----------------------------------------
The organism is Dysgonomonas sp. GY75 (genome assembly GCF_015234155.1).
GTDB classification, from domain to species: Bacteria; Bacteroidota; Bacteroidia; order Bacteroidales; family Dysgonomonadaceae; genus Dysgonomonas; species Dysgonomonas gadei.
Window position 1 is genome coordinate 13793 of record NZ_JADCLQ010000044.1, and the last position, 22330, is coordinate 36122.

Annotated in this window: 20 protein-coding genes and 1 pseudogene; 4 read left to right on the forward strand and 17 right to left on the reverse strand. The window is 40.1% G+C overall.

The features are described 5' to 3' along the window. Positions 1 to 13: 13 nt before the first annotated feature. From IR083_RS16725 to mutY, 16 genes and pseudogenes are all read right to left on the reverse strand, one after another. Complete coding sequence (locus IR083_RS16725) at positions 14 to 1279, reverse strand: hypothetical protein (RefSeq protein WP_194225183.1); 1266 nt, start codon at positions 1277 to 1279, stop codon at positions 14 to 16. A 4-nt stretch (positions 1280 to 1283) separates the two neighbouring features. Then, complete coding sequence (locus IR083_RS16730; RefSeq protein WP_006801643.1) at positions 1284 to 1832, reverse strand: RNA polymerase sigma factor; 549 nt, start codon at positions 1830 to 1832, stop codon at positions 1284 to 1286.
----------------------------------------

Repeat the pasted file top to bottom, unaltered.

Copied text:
The organism is Dysgonomonas sp. GY75 (genome assembly GCF_015234155.1).
GTDB classification, from domain to species: Bacteria; Bacteroidota; Bacteroidia; order Bacteroidales; family Dysgonomonadaceae; genus Dysgonomonas; species Dysgonomonas gadei.
Window position 1 is genome coordinate 13793 of record NZ_JADCLQ010000044.1, and the last position, 22330, is coordinate 36122.

Annotated in this window: 20 protein-coding genes and 1 pseudogene; 4 read left to right on the forward strand and 17 right to left on the reverse strand. The window is 40.1% G+C overall.

The features are described 5' to 3' along the window. Positions 1 to 13: 13 nt before the first annotated feature. From IR083_RS16725 to mutY, 16 genes and pseudogenes are all read right to left on the reverse strand, one after another. Complete coding sequence (locus IR083_RS16725) at positions 14 to 1279, reverse strand: hypothetical protein (RefSeq protein WP_194225183.1); 1266 nt, start codon at positions 1277 to 1279, stop codon at positions 14 to 16. A 4-nt stretch (positions 1280 to 1283) separates the two neighbouring features. Then, complete coding sequence (locus IR083_RS16730; RefSeq protein WP_006801643.1) at positions 1284 to 1832, reverse strand: RNA polymerase sigma factor; 549 nt, start codon at positions 1830 to 1832, stop codon at positions 1284 to 1286.